Property and affordability

Credit Jennie Platt Estates and Lettings

While house prices are on the rise, your humble pound will still stretch further than many other places in and around Manchester. With more and more trendy apartments being built and new housing developments popping up left right and centre, young professionals are flocking to the area.

From characterful Victorian terrace houses to 1930s family homes, there’s a lot to choose from in Prestwich.

More recently, several million-pound houses have been built in the desirable St Ann’s Road area which has somewhat gentrified the area.

The cost of a pint and your average meal is also cheap compared with other ‘hip’ places in Manchester, averaging around £3.60 for a pint of Peroni – up to £1.20 less than other fashionable drinking haunts in and around Manchester.

So has Prestwich finally arrived, or is it still just up-and-coming? 

“We’ve already seen how the council’s £2m investment in Prestwich High Street has benefited the town,” says Labour councillor Eamonn O’Brien. “Whilst most other high streets are dying, Prestwich is buzzing and has a growing offer of food and drink places that have added to its reputation as one of the best places to live in.”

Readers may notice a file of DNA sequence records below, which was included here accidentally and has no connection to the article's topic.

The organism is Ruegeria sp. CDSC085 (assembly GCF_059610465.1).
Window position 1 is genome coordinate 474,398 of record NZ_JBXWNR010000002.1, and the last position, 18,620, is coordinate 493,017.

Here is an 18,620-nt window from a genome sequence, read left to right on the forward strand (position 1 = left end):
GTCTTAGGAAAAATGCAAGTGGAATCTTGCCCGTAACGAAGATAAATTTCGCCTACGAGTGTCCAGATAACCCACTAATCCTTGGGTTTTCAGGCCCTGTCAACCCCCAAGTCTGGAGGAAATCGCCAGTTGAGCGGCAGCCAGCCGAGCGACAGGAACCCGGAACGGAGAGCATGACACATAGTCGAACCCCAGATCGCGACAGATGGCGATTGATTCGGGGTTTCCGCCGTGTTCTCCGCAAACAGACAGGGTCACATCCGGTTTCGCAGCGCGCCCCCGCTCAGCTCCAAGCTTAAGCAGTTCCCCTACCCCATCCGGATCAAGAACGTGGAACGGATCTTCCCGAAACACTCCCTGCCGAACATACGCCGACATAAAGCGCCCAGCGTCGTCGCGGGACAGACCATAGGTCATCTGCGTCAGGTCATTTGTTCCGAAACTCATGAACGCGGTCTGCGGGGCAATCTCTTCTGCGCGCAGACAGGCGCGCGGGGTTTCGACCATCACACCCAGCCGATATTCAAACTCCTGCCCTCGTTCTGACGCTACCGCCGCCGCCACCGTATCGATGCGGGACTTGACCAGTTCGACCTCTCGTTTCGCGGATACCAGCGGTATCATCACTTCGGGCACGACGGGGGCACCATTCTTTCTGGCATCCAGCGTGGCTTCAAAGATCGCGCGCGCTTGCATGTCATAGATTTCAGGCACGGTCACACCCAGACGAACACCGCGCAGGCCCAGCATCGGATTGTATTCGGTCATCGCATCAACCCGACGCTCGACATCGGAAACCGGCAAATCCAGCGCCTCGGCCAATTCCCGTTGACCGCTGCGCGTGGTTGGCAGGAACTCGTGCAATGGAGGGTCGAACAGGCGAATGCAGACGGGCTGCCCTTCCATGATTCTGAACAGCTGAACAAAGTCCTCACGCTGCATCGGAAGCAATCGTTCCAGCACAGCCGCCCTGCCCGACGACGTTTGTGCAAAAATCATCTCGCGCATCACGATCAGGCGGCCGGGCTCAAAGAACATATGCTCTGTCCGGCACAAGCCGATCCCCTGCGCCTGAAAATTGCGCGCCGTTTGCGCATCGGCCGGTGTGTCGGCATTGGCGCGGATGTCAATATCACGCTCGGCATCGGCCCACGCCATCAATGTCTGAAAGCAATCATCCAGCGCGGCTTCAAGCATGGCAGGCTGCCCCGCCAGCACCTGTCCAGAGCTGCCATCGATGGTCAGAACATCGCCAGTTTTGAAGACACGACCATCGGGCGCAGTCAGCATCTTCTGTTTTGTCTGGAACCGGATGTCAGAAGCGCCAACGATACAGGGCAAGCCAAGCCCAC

Most locals say it’s actually still up-and-coming. Prestwich has had more facelifts than Amanda Holden, and now it’s set for another, this time £1.45 million focused on the Longfield Suite, which could be demolished as part of the regeneration plan. And there are rumours of a hotel, a food hall and some brand spanking new apartments, which is getting locals all excited.

This is the Place is the name of a poem written by Tony Walsh commissioned by Forever Manchester, the one and only charity that raises money to fund and support community activity across Greater Manchester. And they can’t do it without your help. Please donate what you can because investing in your local community to help it thrive can be a hugely rewarding experience. There’s a unique sense of satisfaction in knowing that you are making a real difference to the lives of others, especially to those close to home.